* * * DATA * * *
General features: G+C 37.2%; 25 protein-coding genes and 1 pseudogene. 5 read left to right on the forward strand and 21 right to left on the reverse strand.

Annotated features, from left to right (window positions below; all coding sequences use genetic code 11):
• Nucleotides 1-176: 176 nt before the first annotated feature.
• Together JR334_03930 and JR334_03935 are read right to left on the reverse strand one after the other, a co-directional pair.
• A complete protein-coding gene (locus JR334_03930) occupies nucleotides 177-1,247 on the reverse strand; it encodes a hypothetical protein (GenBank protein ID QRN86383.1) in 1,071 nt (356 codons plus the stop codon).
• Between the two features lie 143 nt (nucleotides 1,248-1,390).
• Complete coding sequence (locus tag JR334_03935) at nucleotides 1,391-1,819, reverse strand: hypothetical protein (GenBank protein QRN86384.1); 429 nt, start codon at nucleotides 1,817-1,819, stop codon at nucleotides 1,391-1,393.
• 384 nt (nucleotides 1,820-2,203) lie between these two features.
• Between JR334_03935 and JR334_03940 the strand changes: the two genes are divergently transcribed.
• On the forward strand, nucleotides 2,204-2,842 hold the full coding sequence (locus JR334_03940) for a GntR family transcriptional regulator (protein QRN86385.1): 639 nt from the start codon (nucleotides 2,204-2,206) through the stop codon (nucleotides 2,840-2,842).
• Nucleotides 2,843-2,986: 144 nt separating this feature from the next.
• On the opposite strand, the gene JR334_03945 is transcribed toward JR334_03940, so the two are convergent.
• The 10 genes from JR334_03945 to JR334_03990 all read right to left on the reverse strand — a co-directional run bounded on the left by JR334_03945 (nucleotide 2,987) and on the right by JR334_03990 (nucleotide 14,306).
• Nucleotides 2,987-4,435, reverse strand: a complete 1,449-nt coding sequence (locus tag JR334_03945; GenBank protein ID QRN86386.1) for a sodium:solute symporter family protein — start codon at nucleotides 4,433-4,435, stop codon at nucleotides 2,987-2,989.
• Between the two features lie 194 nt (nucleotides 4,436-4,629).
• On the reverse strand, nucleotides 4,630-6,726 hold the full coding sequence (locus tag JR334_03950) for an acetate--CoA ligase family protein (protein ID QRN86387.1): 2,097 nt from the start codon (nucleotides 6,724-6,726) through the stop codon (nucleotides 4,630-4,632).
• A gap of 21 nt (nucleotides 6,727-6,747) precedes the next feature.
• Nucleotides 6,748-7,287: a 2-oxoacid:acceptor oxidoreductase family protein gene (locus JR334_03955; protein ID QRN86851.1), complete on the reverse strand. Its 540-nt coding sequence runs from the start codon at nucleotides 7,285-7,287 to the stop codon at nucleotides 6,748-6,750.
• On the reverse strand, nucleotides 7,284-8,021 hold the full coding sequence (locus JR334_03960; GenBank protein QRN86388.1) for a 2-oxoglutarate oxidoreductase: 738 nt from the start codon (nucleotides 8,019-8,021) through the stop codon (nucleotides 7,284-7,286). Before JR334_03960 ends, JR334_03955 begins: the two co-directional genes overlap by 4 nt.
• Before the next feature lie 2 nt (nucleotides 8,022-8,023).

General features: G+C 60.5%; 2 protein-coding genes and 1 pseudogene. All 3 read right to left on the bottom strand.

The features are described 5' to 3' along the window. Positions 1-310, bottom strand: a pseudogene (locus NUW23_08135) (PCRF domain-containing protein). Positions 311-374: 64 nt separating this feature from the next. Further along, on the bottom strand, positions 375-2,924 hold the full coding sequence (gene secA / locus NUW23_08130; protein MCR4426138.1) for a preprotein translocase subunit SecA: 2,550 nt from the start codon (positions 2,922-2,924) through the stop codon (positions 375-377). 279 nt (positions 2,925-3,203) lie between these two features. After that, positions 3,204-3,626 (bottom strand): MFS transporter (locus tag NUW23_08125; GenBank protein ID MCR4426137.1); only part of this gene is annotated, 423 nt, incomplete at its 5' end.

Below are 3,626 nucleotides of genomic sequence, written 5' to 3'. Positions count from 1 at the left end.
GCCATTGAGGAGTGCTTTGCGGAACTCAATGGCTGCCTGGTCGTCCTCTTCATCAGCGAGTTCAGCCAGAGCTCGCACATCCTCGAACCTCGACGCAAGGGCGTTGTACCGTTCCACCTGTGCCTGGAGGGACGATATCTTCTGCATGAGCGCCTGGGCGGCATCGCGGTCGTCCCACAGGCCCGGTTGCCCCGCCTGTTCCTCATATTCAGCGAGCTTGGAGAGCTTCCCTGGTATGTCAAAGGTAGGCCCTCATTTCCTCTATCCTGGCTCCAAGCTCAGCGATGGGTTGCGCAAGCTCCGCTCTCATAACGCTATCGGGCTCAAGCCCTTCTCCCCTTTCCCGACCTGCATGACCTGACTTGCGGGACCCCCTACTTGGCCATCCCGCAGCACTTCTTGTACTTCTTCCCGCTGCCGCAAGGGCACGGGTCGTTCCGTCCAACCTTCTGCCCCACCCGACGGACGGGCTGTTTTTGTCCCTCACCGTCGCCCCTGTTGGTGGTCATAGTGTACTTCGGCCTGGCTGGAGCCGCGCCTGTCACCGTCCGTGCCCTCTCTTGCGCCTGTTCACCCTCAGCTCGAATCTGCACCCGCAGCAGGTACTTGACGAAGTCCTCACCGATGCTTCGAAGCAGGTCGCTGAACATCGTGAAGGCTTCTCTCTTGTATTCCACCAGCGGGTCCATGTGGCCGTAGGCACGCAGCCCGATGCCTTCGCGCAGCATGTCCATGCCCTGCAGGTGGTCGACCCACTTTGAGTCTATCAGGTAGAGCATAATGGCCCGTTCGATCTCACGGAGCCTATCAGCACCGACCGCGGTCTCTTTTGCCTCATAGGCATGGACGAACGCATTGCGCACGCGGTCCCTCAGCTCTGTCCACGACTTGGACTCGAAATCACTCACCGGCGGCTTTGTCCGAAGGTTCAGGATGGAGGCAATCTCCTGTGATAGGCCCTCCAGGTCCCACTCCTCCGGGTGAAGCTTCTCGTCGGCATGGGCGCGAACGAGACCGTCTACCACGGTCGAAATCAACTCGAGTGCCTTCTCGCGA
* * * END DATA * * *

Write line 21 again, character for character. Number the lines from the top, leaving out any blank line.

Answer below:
General features: G+C 60.5%; 2 protein-coding genes and 1 pseudogene. All 3 read right to left on the bottom strand.